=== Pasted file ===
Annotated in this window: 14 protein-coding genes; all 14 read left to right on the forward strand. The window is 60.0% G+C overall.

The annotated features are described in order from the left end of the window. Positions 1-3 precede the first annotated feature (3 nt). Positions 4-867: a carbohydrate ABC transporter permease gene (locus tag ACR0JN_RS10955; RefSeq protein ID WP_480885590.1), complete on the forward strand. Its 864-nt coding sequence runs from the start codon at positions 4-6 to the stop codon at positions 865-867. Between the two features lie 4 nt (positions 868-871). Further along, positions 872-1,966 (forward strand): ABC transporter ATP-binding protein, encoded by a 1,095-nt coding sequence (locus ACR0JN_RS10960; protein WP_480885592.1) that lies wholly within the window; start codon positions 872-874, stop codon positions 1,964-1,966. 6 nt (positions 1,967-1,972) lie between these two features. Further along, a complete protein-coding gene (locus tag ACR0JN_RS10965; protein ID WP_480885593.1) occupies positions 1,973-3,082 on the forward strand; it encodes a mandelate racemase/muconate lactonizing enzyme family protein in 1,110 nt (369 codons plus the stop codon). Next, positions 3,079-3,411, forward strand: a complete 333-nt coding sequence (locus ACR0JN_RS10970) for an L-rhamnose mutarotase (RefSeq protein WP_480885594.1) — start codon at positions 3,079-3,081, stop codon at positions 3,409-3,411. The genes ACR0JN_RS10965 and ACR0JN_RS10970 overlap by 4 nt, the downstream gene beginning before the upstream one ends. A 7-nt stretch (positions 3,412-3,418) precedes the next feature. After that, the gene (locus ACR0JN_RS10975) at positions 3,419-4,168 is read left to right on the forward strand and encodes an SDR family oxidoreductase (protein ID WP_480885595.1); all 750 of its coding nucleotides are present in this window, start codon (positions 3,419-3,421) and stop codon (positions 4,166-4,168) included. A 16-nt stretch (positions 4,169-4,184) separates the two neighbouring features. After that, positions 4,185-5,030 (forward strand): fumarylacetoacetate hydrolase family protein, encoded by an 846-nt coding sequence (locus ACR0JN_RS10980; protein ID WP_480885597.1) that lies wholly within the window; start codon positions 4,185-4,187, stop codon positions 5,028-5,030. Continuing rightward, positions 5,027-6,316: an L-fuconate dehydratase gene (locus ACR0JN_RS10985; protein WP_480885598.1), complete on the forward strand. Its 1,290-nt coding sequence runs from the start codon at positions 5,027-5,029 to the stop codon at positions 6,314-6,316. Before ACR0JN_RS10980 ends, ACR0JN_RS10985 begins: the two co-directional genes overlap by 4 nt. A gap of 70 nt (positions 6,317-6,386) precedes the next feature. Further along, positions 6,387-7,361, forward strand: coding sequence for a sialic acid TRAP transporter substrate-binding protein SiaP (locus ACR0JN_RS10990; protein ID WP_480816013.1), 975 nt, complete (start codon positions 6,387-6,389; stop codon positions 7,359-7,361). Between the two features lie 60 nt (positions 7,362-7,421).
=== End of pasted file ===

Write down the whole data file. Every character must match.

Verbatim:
Annotated in this window: 14 protein-coding genes; all 14 read left to right on the forward strand. The window is 60.0% G+C overall.

The annotated features are described in order from the left end of the window. Positions 1-3 precede the first annotated feature (3 nt). Positions 4-867: a carbohydrate ABC transporter permease gene (locus tag ACR0JN_RS10955; RefSeq protein ID WP_480885590.1), complete on the forward strand. Its 864-nt coding sequence runs from the start codon at positions 4-6 to the stop codon at positions 865-867. Between the two features lie 4 nt (positions 868-871). Further along, positions 872-1,966 (forward strand): ABC transporter ATP-binding protein, encoded by a 1,095-nt coding sequence (locus ACR0JN_RS10960; protein WP_480885592.1) that lies wholly within the window; start codon positions 872-874, stop codon positions 1,964-1,966. 6 nt (positions 1,967-1,972) lie between these two features. Further along, a complete protein-coding gene (locus tag ACR0JN_RS10965; protein ID WP_480885593.1) occupies positions 1,973-3,082 on the forward strand; it encodes a mandelate racemase/muconate lactonizing enzyme family protein in 1,110 nt (369 codons plus the stop codon). Next, positions 3,079-3,411, forward strand: a complete 333-nt coding sequence (locus ACR0JN_RS10970) for an L-rhamnose mutarotase (RefSeq protein WP_480885594.1) — start codon at positions 3,079-3,081, stop codon at positions 3,409-3,411. The genes ACR0JN_RS10965 and ACR0JN_RS10970 overlap by 4 nt, the downstream gene beginning before the upstream one ends. A 7-nt stretch (positions 3,412-3,418) precedes the next feature. After that, the gene (locus ACR0JN_RS10975) at positions 3,419-4,168 is read left to right on the forward strand and encodes an SDR family oxidoreductase (protein ID WP_480885595.1); all 750 of its coding nucleotides are present in this window, start codon (positions 3,419-3,421) and stop codon (positions 4,166-4,168) included. A 16-nt stretch (positions 4,169-4,184) separates the two neighbouring features. After that, positions 4,185-5,030 (forward strand): fumarylacetoacetate hydrolase family protein, encoded by an 846-nt coding sequence (locus ACR0JN_RS10980; protein ID WP_480885597.1) that lies wholly within the window; start codon positions 4,185-4,187, stop codon positions 5,028-5,030. Continuing rightward, positions 5,027-6,316: an L-fuconate dehydratase gene (locus ACR0JN_RS10985; protein WP_480885598.1), complete on the forward strand. Its 1,290-nt coding sequence runs from the start codon at positions 5,027-5,029 to the stop codon at positions 6,314-6,316. Before ACR0JN_RS10980 ends, ACR0JN_RS10985 begins: the two co-directional genes overlap by 4 nt. A gap of 70 nt (positions 6,317-6,386) precedes the next feature. Further along, positions 6,387-7,361, forward strand: coding sequence for a sialic acid TRAP transporter substrate-binding protein SiaP (locus ACR0JN_RS10990; protein ID WP_480816013.1), 975 nt, complete (start codon positions 6,387-6,389; stop codon positions 7,359-7,361). Between the two features lie 60 nt (positions 7,362-7,421).